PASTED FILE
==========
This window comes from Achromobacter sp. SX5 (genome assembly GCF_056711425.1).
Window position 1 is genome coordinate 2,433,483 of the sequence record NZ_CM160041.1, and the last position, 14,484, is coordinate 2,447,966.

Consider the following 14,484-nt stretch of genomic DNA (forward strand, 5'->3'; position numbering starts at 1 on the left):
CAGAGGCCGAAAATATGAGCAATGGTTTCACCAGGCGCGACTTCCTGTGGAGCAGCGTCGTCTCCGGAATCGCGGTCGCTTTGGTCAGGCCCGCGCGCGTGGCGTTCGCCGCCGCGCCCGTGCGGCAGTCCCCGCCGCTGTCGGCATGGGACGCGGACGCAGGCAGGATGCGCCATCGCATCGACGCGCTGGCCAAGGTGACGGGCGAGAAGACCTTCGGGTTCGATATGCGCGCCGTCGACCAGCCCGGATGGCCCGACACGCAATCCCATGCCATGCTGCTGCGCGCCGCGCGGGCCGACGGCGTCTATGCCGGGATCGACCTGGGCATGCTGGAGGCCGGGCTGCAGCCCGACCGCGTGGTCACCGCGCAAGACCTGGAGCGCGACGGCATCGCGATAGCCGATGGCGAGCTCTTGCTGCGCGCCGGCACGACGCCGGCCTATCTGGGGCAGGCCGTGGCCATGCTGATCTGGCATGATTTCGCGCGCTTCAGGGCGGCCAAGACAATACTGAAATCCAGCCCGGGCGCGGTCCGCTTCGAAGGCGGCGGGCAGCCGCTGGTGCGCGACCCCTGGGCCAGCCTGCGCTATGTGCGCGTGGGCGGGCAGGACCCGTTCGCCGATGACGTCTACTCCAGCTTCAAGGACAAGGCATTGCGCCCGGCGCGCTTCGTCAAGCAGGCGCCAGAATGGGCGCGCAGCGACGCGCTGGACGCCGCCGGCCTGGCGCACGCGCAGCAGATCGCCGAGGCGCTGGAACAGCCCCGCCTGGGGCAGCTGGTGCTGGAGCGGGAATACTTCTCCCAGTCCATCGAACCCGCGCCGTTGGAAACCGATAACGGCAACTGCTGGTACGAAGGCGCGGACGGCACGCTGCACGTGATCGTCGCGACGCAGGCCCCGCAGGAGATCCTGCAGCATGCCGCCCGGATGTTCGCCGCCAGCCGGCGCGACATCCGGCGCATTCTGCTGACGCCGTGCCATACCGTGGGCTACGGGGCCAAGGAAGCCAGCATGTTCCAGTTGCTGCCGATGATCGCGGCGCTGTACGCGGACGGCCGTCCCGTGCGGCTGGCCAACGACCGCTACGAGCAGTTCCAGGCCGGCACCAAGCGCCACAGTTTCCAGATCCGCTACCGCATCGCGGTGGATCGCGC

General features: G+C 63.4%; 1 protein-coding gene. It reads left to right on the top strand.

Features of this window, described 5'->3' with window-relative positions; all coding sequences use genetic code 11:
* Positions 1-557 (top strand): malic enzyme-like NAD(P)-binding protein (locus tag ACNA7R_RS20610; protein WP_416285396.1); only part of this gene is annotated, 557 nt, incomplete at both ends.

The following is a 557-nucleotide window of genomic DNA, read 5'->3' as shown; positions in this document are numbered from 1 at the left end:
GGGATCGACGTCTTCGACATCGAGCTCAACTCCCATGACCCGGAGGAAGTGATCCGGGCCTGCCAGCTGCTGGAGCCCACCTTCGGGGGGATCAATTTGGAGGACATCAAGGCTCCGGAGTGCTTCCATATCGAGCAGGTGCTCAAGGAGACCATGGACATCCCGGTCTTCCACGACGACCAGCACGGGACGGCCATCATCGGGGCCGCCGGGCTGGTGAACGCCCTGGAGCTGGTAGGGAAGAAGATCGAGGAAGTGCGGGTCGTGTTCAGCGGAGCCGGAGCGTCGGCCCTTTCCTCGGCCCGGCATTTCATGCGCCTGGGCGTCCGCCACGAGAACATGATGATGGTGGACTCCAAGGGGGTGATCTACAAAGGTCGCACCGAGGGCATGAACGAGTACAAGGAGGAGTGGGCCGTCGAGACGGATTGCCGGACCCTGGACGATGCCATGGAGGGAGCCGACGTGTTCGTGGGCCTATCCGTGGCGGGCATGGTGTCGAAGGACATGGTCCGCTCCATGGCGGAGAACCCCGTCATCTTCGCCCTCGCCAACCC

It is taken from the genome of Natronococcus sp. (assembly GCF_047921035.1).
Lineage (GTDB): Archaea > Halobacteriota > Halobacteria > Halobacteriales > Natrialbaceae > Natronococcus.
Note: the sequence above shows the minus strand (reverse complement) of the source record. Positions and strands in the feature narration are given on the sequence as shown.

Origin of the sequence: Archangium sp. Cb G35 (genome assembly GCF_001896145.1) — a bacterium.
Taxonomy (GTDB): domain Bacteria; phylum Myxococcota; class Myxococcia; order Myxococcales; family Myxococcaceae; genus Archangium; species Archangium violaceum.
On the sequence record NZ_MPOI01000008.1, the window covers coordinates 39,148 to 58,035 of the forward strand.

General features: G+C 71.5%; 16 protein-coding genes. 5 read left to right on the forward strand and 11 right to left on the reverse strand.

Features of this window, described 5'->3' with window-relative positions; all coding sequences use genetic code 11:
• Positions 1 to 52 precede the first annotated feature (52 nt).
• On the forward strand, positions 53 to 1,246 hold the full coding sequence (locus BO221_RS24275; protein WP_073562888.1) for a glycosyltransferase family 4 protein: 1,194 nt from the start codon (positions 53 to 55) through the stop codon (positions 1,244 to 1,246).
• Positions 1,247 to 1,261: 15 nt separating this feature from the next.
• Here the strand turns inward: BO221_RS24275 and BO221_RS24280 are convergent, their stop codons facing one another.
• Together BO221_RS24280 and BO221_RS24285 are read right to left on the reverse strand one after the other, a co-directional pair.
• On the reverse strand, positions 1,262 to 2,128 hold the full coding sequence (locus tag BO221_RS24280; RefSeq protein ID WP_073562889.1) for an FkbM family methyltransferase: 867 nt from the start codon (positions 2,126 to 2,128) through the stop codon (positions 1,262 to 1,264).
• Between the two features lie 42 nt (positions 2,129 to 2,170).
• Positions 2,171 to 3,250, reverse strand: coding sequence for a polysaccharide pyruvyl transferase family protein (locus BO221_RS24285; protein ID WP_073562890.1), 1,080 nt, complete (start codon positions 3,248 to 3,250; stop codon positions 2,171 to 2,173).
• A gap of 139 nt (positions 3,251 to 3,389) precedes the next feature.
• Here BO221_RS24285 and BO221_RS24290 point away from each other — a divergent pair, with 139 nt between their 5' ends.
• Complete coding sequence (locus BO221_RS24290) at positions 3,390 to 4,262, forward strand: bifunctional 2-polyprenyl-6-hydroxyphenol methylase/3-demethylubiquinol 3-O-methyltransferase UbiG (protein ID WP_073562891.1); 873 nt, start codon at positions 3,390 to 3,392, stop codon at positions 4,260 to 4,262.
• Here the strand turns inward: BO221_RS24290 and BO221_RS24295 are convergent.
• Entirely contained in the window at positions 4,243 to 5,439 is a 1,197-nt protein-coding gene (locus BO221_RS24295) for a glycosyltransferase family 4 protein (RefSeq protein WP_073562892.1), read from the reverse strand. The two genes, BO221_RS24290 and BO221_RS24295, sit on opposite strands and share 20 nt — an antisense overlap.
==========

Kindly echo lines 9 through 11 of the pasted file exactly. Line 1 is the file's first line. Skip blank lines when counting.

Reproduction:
GGGATCGACGTCTTCGACATCGAGCTCAACTCCCATGACCCGGAGGAAGTGATCCGGGCCTGCCAGCTGCTGGAGCCCACCTTCGGGGGGATCAATTTGGAGGACATCAAGGCTCCGGAGTGCTTCCATATCGAGCAGGTGCTCAAGGAGACCATGGACATCCCGGTCTTCCACGACGACCAGCACGGGACGGCCATCATCGGGGCCGCCGGGCTGGTGAACGCCCTGGAGCTGGTAGGGAAGAAGATCGAGGAAGTGCGGGTCGTGTTCAGCGGAGCCGGAGCGTCGGCCCTTTCCTCGGCCCGGCATTTCATGCGCCTGGGCGTCCGCCACGAGAACATGATGATGGTGGACTCCAAGGGGGTGATCTACAAAGGTCGCACCGAGGGCATGAACGAGTACAAGGAGGAGTGGGCCGTCGAGACGGATTGCCGGACCCTGGACGATGCCATGGAGGGAGCCGACGTGTTCGTGGGCCTATCCGTGGCGGGCATGGTGTCGAAGGACATGGTCCGCTCCATGGCGGAGAACCCCGTCATCTTCGCCCTCGCCAACCC

It is taken from the genome of Natronococcus sp. (assembly GCF_047921035.1).
Lineage (GTDB): Archaea > Halobacteriota > Halobacteria > Halobacteriales > Natrialbaceae > Natronococcus.